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2012 - The Law and Society Association Words: 430 words || 
1. Martin, Natasha. "Diversity and the Virtual Workplace: Performance Identity and Shifting Boundaries of Workplace Engagement" Paper presented at the annual meeting of the The Law and Society Association, Hilton Hawaiian Village Resort, Honolulu, HI, Jun 03, 2012 <Not Available>. 2020-02-22 <>
Publication Type: Conference Paper/Unpublished Manuscript
Review Method: Peer Reviewed
Abstract: This project explores the meaning of workplace discrimination where reality meets the imaginary world in virtual workspaces. This project seeks to understand the emerging sub-culture of the contemporary workplace – the collaborative virtual environment – in which workers engage through digital identities in the form of avatars. Considering the nature of performance identity by employees and the impact of virtual engagement on workplace culture, the author posits that the multidimensionality of identity in this context illuminates the limitations of the categorical approach to anti-discrimination law in the employment context. Using a more recent development in the realm of virtual work–workplace avatars–the project explores the meaning of workplace discrimination where reality can be altered in virtual spaces. The article considers questions including – What is the impact of this realm of virtual work on workplace engagement, particularly given the malleability of identity through avataring? What is the impact on law of virtual performance identity by workers using avatars? How is the ethos of a workplace shaped by avatar-based work? Does the immersive virtual workplace hold promise for increasing diversity? Does this mode of engagement promote inclusion of marginalized workers, for example, or simply create more confusion of our understandings of discrimination?

Building on the performance identity literature in law, this paper pursues not only the complexity of identity, but also demonstrates how workplace avataring becomes a new avenue either for exercising agency or forced social exclusion within the contemporary workplace. Drawing on insights from interdisciplinary sources including organizational behavior, critical race theory, information science, and cognitive psychological research, this paper explores the social and behavioral dynamics among workers in a hyper-technical world, particularly in cyber work scenarios that blend real and imaginary work spaces using 3-D virtual representations.

The author’s premise is that the mechanics of identity in virtual workspaces, particularly immersive environments involving avatars, affect workplace interactions, and more broadly, workplace culture and interpersonal dynamics, creating a new locus for bias to flourish. Current protected class approaches to anti-discrimination law in employment has not served as the antidote to employment discrimination or created pathways for more inclusion. While virtual workspaces hold some appeal for diminishing barriers to entry and broader acceptance within organizations, the article concludes that virtual workspaces do not constitute unconditional and neutral spaces, creating dynamics that are just as dangerous to notions of belonging in the contemporary workplace as their physical counterparts. The article concludes that the phenomenon carriers profound implications for notions of belonging in the contemporary work setting and the management of workers.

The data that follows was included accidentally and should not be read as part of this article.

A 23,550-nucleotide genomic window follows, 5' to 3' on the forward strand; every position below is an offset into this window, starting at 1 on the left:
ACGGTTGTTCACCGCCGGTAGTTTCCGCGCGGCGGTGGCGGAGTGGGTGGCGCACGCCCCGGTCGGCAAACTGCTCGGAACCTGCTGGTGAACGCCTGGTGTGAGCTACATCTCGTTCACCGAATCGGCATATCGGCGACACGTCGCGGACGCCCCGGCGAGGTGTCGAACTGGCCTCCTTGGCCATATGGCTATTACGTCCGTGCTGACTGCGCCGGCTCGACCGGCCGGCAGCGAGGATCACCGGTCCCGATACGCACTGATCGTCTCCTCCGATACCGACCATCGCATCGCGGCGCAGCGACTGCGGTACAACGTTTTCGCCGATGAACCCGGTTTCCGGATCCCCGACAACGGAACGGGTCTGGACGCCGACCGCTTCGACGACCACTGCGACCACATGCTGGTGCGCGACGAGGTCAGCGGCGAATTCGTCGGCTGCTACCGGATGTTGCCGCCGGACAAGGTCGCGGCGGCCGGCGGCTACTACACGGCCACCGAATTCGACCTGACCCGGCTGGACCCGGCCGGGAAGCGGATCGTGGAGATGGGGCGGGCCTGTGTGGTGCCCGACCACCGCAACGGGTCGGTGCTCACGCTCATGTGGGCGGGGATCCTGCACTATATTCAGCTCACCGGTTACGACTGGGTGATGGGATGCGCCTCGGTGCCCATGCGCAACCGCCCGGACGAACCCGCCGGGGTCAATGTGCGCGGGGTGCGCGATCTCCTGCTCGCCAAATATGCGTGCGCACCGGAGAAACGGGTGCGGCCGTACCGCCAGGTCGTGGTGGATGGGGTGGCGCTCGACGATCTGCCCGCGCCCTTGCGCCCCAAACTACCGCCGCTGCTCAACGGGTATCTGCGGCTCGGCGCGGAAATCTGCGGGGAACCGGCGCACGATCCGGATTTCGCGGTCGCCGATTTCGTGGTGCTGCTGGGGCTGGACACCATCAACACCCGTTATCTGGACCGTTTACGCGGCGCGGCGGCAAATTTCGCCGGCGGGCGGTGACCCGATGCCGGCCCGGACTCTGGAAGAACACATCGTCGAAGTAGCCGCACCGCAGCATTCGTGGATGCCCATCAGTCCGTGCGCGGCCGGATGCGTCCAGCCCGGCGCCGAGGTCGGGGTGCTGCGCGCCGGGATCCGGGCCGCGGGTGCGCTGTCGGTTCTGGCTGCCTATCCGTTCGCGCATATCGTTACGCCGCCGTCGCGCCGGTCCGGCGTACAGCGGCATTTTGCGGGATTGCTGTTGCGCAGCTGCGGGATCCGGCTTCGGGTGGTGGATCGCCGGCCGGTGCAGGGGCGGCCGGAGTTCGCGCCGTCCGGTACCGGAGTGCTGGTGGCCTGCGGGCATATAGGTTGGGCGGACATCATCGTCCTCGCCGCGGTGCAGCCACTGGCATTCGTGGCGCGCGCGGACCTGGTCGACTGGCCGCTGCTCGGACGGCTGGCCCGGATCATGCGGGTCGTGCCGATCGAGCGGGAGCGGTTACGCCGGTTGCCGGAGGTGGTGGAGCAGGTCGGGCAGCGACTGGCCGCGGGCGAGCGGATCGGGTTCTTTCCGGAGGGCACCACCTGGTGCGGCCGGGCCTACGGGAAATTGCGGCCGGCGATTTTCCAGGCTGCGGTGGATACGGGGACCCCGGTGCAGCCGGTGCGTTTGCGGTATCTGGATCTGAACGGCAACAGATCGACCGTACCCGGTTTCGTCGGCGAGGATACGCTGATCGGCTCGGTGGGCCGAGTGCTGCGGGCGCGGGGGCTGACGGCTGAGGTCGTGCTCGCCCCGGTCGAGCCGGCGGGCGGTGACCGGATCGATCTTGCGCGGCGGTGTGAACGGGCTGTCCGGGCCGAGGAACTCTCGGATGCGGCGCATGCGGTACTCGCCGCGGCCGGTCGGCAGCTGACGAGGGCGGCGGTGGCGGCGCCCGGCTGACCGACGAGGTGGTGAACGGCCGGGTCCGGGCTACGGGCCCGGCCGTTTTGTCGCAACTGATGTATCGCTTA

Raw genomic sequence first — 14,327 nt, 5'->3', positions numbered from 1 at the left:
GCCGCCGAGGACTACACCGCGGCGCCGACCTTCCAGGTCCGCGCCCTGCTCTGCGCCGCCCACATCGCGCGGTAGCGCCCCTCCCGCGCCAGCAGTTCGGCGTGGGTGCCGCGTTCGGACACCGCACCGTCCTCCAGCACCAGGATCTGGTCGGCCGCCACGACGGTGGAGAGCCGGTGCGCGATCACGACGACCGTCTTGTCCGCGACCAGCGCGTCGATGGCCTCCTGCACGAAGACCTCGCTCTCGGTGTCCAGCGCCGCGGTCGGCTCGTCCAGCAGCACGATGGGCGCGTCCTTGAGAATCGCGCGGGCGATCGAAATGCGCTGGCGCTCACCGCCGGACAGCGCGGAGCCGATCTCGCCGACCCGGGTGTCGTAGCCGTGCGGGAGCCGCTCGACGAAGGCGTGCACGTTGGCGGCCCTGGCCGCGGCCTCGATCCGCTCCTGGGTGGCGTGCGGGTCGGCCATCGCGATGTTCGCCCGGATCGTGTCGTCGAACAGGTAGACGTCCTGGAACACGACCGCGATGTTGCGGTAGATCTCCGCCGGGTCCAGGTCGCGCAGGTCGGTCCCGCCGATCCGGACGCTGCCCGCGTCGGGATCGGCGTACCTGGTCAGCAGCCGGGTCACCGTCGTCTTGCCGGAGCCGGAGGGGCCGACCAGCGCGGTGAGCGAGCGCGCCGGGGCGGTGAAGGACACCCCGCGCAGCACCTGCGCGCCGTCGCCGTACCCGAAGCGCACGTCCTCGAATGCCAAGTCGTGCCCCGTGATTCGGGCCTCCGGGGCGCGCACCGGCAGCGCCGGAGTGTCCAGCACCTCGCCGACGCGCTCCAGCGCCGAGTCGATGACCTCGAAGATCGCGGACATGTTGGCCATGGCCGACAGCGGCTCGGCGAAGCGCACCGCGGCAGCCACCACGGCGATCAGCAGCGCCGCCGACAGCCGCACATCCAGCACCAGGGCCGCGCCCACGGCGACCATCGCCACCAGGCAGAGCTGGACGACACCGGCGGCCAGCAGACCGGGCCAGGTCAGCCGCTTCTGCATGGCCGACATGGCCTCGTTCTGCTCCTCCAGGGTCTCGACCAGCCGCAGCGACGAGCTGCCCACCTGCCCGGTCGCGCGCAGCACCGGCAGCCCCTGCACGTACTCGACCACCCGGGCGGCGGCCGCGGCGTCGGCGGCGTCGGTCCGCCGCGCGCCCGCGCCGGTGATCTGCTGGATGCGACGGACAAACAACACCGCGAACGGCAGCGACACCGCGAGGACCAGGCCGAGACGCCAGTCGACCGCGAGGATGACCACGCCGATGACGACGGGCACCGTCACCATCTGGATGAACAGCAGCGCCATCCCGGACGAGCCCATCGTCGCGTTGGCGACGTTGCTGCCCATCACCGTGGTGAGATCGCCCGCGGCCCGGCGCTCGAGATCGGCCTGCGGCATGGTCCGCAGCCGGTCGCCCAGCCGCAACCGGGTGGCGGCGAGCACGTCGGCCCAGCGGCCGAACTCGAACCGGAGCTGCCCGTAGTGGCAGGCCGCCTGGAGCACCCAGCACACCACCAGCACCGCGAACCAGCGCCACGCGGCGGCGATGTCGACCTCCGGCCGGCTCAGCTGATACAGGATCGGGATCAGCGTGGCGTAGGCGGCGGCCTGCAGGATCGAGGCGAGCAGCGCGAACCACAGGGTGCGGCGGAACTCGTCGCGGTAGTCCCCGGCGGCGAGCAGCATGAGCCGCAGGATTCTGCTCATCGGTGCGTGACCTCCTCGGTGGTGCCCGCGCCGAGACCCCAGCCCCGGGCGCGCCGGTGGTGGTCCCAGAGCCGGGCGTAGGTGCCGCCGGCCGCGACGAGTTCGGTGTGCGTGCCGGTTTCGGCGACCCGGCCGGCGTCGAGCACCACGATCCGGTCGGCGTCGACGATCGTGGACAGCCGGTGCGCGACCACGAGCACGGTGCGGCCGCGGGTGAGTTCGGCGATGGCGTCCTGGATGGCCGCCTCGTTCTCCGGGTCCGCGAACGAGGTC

2016 - American Society of Criminology – 72nd Annual Meeting Words: 200 words || 
2. De Coster, Stacy. and Crowley, Martha. "Defiance as Corrective Action: The Interplay between Workplace Stresses and Workplace Stakes" Paper presented at the annual meeting of the American Society of Criminology – 72nd Annual Meeting, Hilton New Orleans Riverside, New Orleans, LA, Nov 16, 2016 <Not Available>. 2020-02-22 <>
Publication Type: Individual Paper
Review Method: Peer Reviewed
Abstract: We merge perspectives from criminology, the sociology of work, and behavioral economics to develop a strain model of on-the-job manifestations of deviance in blue-collar and white-collar jobs. Our model identifies job-related strains likely to produce desires for corrective action, work-relevant bonds that serve variously as stakes in conformity or stakes in seeking corrective action, and workplace behaviors exemplifying retaliation and escape. We derive competing hypotheses from criminology and behavioral economics to conceptualize intrinsic (autonomy, creativity, and meaning) and extrinsic (pay and benefits) rewards disparately as stakes in workplace conformity or stakes in seeking corrective action through sabotage, effort defiance, and quitting/absenteeism. We test the competing hypotheses using OLS regressions on content-coded ethnographic data from 217 work groups (Hodson et al. 2011). Our findings are more supportive of behavioral economics than criminology and offer divergent findings across blue-collar and white-collar workers. We thusly offer correctives to the criminological literature on stresses and stakes and consider explanations for variation across white-collar and blue-collar workers. Our research generally suggests that organizations that expose employees to coercive and chaotic work environments risk diminishing work effort and increasing sabotage among employees with the most stakes in employment who are likely among their most valued employees.